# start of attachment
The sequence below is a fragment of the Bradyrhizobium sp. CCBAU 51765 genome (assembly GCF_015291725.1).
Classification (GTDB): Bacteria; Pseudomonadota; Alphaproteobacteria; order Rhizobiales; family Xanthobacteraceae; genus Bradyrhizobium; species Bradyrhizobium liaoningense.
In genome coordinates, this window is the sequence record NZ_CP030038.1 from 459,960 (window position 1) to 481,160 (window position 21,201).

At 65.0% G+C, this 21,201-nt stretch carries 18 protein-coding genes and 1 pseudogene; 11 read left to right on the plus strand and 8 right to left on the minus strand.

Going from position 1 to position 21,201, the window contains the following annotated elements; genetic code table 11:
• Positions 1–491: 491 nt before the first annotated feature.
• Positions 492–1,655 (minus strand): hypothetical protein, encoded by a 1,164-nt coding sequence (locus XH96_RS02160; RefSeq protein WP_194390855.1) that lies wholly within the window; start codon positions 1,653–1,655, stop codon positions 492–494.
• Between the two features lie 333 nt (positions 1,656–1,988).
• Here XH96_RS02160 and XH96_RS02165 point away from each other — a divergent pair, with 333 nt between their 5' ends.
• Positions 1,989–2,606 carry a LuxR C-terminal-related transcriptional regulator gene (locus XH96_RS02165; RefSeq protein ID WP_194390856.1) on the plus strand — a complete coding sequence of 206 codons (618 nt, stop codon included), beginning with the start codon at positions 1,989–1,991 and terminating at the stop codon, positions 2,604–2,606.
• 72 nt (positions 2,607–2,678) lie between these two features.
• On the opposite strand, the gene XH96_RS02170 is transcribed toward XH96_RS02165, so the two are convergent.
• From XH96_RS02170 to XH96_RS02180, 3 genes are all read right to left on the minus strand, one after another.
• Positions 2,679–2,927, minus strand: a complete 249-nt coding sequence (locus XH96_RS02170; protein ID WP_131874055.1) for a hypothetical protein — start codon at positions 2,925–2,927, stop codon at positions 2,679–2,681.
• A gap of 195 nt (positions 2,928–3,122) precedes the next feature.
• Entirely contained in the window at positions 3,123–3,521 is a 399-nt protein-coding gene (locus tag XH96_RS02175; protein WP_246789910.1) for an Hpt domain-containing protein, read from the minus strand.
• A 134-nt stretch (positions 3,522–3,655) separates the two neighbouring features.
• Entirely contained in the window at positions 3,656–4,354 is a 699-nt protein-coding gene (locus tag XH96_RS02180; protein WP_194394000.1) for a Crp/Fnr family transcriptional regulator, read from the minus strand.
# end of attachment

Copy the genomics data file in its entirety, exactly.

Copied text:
The sequence below is a fragment of the Bradyrhizobium sp. CCBAU 51765 genome (assembly GCF_015291725.1).
Classification (GTDB): Bacteria; Pseudomonadota; Alphaproteobacteria; order Rhizobiales; family Xanthobacteraceae; genus Bradyrhizobium; species Bradyrhizobium liaoningense.
In genome coordinates, this window is the sequence record NZ_CP030038.1 from 459,960 (window position 1) to 481,160 (window position 21,201).

At 65.0% G+C, this 21,201-nt stretch carries 18 protein-coding genes and 1 pseudogene; 11 read left to right on the plus strand and 8 right to left on the minus strand.

Going from position 1 to position 21,201, the window contains the following annotated elements; genetic code table 11:
• Positions 1–491: 491 nt before the first annotated feature.
• Positions 492–1,655 (minus strand): hypothetical protein, encoded by a 1,164-nt coding sequence (locus XH96_RS02160; RefSeq protein WP_194390855.1) that lies wholly within the window; start codon positions 1,653–1,655, stop codon positions 492–494.
• Between the two features lie 333 nt (positions 1,656–1,988).
• Here XH96_RS02160 and XH96_RS02165 point away from each other — a divergent pair, with 333 nt between their 5' ends.
• Positions 1,989–2,606 carry a LuxR C-terminal-related transcriptional regulator gene (locus XH96_RS02165; RefSeq protein ID WP_194390856.1) on the plus strand — a complete coding sequence of 206 codons (618 nt, stop codon included), beginning with the start codon at positions 1,989–1,991 and terminating at the stop codon, positions 2,604–2,606.
• 72 nt (positions 2,607–2,678) lie between these two features.
• On the opposite strand, the gene XH96_RS02170 is transcribed toward XH96_RS02165, so the two are convergent.
• From XH96_RS02170 to XH96_RS02180, 3 genes are all read right to left on the minus strand, one after another.
• Positions 2,679–2,927, minus strand: a complete 249-nt coding sequence (locus XH96_RS02170; protein ID WP_131874055.1) for a hypothetical protein — start codon at positions 2,925–2,927, stop codon at positions 2,679–2,681.
• A gap of 195 nt (positions 2,928–3,122) precedes the next feature.
• Entirely contained in the window at positions 3,123–3,521 is a 399-nt protein-coding gene (locus tag XH96_RS02175; protein WP_246789910.1) for an Hpt domain-containing protein, read from the minus strand.
• A 134-nt stretch (positions 3,522–3,655) separates the two neighbouring features.
• Entirely contained in the window at positions 3,656–4,354 is a 699-nt protein-coding gene (locus tag XH96_RS02180; protein WP_194394000.1) for a Crp/Fnr family transcriptional regulator, read from the minus strand.